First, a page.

Now here, there are all sorts of angles of attack. Currency is the one: if underground currencies could be spread (for instance, plastic tokens with flakes of gold embedded in them, so that they had actual value in and of themselves), the power of banks would be undercut. A similar angle is to use peer-to-peer banking systems like Prosper for lending and borrowing money, cutting banks out of the transactions entirely and thus helping to starve them. I can well imagine a synergy between peer-to-peer banking and private currencies contributing greatly to undermining the power of banks.

But the economic structure of the corporatocracy is not merely financial; it is also industrial. The means of production now involve massive global supply chains, with a dozen countries involved in the manufacture of virtually every product. On the one hand, this system harnesses division of labor to drive prices lower than ever before in history. On the other hand only huge corporations (guarded by massive navies) can efficiently manage these supply chains. And on the gripping hand*, differences in currency valuations can be used to artificially concentrate industry in one district whilst denuding another entirely.

The tactic Ghandi used to help free India from the British Empire are instructive here: stop buying clothing from the British, sit down at a loom, and make your own. When that practice was widely adopted, one of the principle instruments of economic control over the subcontinent was broken. It wasn't long at all before India was its own country again.

Similarly, rapid prototyping technology is ever-improving. The Fab Lab at MIT is exploring the best ways to learn and interact with a technology that can build anything; the reprap project is concentrating on a rapid prototyper that can print out a copy of itself. It won't be long, no more than a few years and maybe less, before fabbing technology begins to take off, and once it does the industrial wherewithal to rapidly make anything one wants (so long as one has the designs for it) will be available to anyone who wants it.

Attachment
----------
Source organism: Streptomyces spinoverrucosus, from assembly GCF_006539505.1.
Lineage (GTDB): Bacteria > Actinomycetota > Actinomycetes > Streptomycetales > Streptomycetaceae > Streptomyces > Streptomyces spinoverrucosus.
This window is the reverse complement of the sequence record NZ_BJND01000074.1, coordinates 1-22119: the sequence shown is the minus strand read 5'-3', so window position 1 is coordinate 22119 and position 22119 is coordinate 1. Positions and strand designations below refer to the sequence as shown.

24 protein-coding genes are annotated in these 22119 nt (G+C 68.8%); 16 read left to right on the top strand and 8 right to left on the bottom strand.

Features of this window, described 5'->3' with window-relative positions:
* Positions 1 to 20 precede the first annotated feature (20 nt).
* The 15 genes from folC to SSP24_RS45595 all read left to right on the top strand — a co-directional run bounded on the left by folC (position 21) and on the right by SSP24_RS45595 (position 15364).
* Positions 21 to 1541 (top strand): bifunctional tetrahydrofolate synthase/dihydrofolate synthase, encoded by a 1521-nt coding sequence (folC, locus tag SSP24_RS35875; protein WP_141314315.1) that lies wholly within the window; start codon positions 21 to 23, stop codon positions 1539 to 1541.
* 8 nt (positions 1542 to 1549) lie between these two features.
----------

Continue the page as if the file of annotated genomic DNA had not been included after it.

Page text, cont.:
It's hard to imagine the corporatocracy being able to survive conditions in which they are utterly deprived of the lions share of media, fiscal, and ultimately manufacturing revenues. If you're searching for a reason for why things are accelerating politically like never before, look no further: the technocratic elite that entrenched itself over the past few years is comprised of smart people, and they can see what's coming as well as, hell better than, anyone else. They know that if they don't act soon to lock down the entire planet, they're prospects even ten years from now are grim indeed.

So the next time you want to watch a TV show, listen to an album, go to a movie, or use some software, do freedom a favor and download it. Starve the beast just a little bit, and keep the networks alive and strong for the day when you can download a car instead of Gran Turisumo.

*Kudos to anyone who got that obscure sci-fi reference.

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2 comments:

A Well-Meaning Asshole said...

Fantastic stuff!

I was thinking of writing about this on A Well-Meaning Asshole (not the blogspot one, this one) - ask "You know what you don't want... but what DO you want, and how will you get it?"

But it looks like you covered that way better than I ever could.

Keitousama said...

Happy to oblige, but by all means, don't let me stop you. Great ideas find a home in many minds, often at more or less the same time....